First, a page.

Wednesday, June 22, 2011

Ask Linda #315-Embedded ball near cart path

Dear Linda,

I would appreciate your advice on the correct or appropriate relief procedure for this scenario, which occurred during a monthly tournament.
On the right hand side of the closely mown area of a par 4 hole, there is a narrow strip (about 2 feet) of rough. On the right of the rough, there is a cart path. In other words, between the cart track and the closely mown area, there is a narrow strip of rough.
During the tournament, my fellow competitor's ball from the tee-box was embedded in the rough, very close to the cart path. He is entitled for relief from (a) an embedded ball, as it was extended through the green and/or (b) the cart path, as it is an immovable obstruction and it interfered with his swing.
If he takes relief from the embedded ball, the dropped ball would likely remain in the rough and there would be no interference from the cart path. This would not be a favourable position.
If he takes relief from the cart path, with the one club-length dropping area from the nearest point of relief (for a right handed player), the ball could be dropped on the closely mown area, which is a more favourable position.
My fellow competitor took relief from the cart path directly. I am wondering whether he should take relief from the embedded ball first, and if there is subsequent interference from the cart path, he can then take relief from it. I would appreciate your comments on what is the correct or appropriate procedure for this scenario.
Meanwhile, if the ball was not embedded, I acknowledge that he is entitled for relief from the cart path, as it is an immovable obstruction.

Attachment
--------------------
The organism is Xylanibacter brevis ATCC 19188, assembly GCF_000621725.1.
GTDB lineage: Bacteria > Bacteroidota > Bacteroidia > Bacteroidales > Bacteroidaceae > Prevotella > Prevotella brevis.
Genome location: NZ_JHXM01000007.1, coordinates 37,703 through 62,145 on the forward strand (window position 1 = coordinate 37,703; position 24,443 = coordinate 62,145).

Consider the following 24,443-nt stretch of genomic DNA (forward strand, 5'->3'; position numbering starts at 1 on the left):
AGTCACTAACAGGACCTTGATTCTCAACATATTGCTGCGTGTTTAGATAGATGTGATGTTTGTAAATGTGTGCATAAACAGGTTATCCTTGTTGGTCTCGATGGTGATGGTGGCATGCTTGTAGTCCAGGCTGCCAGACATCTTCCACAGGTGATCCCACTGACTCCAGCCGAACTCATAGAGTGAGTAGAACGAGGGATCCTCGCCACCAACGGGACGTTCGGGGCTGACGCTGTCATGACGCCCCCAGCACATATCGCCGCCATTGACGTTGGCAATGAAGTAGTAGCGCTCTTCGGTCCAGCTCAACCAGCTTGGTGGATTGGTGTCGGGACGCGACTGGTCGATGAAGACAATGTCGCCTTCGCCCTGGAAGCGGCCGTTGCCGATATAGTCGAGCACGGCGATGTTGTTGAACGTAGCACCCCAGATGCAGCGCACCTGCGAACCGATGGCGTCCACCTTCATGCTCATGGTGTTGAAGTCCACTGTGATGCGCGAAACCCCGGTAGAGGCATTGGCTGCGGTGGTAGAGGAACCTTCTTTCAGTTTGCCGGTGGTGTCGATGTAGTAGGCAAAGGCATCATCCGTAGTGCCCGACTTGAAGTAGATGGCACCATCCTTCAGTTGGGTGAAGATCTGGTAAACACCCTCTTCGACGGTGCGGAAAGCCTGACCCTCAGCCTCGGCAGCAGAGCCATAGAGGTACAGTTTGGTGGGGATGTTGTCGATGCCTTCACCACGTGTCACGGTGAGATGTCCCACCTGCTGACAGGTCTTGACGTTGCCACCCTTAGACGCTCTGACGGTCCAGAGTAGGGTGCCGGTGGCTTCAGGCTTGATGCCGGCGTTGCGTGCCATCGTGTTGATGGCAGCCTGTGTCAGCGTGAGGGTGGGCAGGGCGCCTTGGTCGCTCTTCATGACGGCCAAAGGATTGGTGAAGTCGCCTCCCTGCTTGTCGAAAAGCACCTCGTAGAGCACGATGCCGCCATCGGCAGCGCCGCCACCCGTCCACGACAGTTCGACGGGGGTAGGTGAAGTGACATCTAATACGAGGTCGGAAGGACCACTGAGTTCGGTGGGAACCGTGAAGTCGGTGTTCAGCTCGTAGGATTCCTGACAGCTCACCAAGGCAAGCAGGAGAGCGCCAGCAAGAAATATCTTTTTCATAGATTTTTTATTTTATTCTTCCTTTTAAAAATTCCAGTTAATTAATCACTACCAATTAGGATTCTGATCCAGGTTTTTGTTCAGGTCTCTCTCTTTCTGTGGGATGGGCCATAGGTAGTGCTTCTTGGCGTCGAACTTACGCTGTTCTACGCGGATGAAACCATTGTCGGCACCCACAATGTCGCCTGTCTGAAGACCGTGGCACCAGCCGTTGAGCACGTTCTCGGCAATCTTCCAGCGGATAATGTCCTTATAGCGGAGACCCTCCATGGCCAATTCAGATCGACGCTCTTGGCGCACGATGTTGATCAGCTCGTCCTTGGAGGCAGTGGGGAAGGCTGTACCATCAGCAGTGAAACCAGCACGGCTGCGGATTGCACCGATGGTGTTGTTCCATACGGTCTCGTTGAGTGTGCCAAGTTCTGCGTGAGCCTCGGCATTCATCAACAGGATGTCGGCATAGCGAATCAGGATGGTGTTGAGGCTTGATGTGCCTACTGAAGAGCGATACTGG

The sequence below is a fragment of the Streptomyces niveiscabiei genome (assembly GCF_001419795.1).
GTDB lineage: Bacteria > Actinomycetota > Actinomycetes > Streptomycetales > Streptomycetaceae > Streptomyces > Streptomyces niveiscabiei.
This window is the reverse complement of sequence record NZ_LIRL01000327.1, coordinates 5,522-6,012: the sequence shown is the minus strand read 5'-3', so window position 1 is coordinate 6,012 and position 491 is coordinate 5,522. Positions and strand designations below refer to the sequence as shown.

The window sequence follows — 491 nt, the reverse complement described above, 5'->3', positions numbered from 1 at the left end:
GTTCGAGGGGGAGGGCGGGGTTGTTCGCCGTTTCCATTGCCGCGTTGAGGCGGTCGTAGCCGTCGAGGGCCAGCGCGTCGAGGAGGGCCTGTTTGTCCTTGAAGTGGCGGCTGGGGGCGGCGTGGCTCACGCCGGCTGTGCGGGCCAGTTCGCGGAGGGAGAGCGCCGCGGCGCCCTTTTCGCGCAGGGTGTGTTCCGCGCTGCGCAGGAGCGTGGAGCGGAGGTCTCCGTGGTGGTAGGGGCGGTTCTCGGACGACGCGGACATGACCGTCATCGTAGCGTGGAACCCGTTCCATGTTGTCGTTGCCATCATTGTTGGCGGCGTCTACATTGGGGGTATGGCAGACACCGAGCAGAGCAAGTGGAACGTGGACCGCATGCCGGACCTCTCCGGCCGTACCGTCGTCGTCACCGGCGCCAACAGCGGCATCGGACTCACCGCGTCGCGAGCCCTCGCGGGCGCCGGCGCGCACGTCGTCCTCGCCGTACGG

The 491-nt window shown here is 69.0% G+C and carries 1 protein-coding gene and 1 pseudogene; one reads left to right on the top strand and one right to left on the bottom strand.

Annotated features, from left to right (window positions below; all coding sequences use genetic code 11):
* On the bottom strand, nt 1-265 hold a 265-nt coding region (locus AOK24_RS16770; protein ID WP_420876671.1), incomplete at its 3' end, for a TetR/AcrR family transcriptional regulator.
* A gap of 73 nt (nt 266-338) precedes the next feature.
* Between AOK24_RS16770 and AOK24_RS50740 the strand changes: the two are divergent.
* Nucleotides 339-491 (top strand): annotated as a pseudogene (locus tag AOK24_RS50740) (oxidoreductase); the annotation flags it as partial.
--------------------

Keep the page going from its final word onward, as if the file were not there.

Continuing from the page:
Thank you and best regards,
Lou Lou

Dear Lou Lou,

The rule explaining relief for an embedded ball states that the ball may be lifted, cleaned, and dropped. It does not require that the ball be lifted. Accordingly, if an immovable obstruction, such as a cart path, interferes with a player’s stance or the area of his intended swing, he is entitled to relief from the cart path. He does not have to first take relief from the embedded lie. Your fellow competitor proceeded correctly.

As long as we’re talking about an embedded ball, I would like to remind readers of the following:

1. The Rules permit relief for an embedded ball in any closely mown area through the green. This means fairways, dew paths, the apron around the green, and paths mowed through the rough at fairway height. In order to take free relief for a ball embedded in the rough, the Local Rules of the competition must state that the embedded ball rule is in effect “through the green.” (Just a reminder: “Through the green” means everywhere except the teeing ground and the putting green of the hole you are playing, plus all hazards.) This Local Rule will allow free relief for a ball embedded in its own pitch mark in the rough.

2. Relief for an embedded ball is not the same as relief from abnormal ground conditions and immovable obstructions. The player is entitled to lift and clean his embedded ball, but he must then drop it as near as possible to where it lay, no closer to the hole. Unlike those other situations, the player is not entitled to stance plus one club-length.

Copyright © 2011 Linda Miller. All rights reserved.